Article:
Monday 8 April 2019

Book Review: The Life-Changing Magic Of Tidying; Marie Kondo.

Having watched Kondo's Netflix show, I knew I wanted to read the books that she has written and a friend kindly gifted me this one! I read it in a day and learnt a lot!

TYPE: Paperback

TITLE: The Life-Changing Magic Of Tidying
AUTHOR: Marie Kondo
SERIES: Magic Cleaning (#1)
PUBLISHER: Vermillion
PAGES: 256
GENRE: Non-Fiction

RATING: 4.5/5 Stars

Transform your home into a permanently clear and clutter-free space with the incredible KonMari Method. Japan's expert de-clutterer and professional cleaner Marie Kondo will help you tidy your rooms once and for all with her inspirational step-by-step method.

The key to successful tidying is to tackle your home in the correct order, to keep only the things you really love and to do it all at once – and quickly. After that for the rest of your life you only need to choose what to keep and what to discard.

The KonMari Method will not just transform your space. Once you have your house in order you will find that your whole life will change. You can feel more confident, you can become more successful, and you can have the energy and motivation to create the life you want. You will also have the courage to move on from the negative aspects of your life: you can recognise and finish a bad relationship; you can stop feeling anxious; you can finally lose weight.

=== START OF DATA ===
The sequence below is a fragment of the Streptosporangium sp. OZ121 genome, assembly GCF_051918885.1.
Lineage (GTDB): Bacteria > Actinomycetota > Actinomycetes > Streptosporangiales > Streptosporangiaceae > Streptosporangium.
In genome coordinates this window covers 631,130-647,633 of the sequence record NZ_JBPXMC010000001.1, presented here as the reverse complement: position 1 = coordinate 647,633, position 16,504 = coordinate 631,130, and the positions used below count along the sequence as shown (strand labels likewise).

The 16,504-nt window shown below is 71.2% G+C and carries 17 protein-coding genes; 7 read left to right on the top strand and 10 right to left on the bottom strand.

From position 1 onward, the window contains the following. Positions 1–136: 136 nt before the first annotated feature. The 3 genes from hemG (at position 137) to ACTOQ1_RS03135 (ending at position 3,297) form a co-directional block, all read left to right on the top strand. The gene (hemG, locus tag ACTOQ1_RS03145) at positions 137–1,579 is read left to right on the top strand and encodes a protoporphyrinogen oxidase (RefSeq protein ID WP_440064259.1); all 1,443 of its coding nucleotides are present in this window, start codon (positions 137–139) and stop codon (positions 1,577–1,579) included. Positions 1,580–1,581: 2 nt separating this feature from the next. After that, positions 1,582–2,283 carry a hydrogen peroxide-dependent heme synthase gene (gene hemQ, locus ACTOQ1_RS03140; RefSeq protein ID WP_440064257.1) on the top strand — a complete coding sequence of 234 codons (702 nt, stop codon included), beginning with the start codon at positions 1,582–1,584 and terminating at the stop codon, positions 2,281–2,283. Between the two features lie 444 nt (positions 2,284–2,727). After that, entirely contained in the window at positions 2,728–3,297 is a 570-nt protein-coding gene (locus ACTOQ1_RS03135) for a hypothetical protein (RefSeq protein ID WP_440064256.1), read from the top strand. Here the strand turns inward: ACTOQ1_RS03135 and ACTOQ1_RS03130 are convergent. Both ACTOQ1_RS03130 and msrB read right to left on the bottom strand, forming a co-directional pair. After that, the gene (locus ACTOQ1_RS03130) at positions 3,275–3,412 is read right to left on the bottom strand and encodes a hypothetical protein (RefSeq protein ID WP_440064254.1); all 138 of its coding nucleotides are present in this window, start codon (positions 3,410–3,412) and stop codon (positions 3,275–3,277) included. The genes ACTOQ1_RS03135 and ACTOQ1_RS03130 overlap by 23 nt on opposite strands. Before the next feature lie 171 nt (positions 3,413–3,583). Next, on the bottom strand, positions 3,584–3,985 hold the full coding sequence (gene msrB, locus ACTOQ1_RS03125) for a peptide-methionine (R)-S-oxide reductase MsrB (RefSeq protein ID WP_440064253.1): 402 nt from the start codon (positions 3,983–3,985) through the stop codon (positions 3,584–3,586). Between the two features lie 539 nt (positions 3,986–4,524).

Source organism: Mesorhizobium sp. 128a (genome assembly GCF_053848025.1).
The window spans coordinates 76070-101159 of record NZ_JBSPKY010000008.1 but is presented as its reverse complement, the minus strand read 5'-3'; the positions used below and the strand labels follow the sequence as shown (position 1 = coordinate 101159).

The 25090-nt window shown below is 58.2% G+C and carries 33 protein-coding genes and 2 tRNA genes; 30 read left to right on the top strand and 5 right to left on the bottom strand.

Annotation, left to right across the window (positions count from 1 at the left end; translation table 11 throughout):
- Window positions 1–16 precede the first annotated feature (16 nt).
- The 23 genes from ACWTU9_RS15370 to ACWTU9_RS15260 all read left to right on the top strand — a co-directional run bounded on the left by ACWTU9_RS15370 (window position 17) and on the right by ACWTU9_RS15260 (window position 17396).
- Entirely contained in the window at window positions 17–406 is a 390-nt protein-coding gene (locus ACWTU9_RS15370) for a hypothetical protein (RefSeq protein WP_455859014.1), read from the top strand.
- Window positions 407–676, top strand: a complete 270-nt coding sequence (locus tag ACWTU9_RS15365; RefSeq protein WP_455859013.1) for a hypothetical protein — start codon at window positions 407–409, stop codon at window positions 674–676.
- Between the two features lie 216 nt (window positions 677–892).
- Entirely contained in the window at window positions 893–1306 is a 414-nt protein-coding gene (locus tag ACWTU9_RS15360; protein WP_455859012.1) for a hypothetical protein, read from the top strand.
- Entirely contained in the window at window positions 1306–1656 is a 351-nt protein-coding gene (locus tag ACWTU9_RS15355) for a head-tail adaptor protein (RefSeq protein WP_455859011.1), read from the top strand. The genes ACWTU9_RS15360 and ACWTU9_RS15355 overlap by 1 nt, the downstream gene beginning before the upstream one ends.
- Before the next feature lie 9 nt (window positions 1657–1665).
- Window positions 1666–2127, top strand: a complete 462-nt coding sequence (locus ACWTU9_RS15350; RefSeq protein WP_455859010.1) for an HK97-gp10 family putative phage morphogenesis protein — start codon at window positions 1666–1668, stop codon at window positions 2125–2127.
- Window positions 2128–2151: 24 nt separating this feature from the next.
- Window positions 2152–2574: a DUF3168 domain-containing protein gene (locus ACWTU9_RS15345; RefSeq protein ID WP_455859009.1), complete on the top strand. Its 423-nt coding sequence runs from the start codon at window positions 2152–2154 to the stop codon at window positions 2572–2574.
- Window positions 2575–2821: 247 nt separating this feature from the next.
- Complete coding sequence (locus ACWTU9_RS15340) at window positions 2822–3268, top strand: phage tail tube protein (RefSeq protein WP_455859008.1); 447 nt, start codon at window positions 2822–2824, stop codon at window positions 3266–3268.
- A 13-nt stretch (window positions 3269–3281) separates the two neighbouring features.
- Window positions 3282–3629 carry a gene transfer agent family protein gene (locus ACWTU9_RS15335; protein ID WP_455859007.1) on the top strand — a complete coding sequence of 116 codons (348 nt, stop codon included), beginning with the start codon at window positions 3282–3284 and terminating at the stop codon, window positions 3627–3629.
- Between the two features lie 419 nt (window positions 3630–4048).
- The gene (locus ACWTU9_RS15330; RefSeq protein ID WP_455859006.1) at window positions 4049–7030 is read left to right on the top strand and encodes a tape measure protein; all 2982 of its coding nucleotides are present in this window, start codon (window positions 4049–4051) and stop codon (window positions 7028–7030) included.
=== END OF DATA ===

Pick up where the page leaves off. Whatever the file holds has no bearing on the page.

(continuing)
Marie Kondo's method is based on a 'once-cleaned, never-messy-again' approach. If you think that such a thing is impossible then you should definitely read this compelling book.

What I Liked:
  • The book goes into a lot more depth regarding the principles of the KonMari method shown on the Netflix show and I really appreciated that. It's pretty brutally honest at times, cites examples from Kondo's clients is full to the brim of practical advice for a variety of categories.
  • I liked that Kondo also spoke about her own mistakes and childhood while developing her method. It gave the book a much more personal feel and also illustrated some of the interesting cultural differences between Japan and Western society. Kondo also has an awesome sense of humour!
What I Disliked:
  • Nothing really struck me as 'bad' other than the sheer amount of information. It would have been nice to have more in the way of diagrams or illustrations to demonstrate a technique more clearly and break up the text blocks!
Overall Conclusion:
I loved this book a lot! It's definitely a great coffee table read, and one I'll be keeping on my shelves for a long time. Kondo has a lot of experience in the field of cleaning and organisational tidying and claims a 100% success rate for those that follow her methods to the letter. I have no challenge believing this - the challenge is trying to follow the method perfectly. I struggled, for example, on her chapter about books which limited how many should be owned at a time. An impossible number for a book blogger let me tell you!

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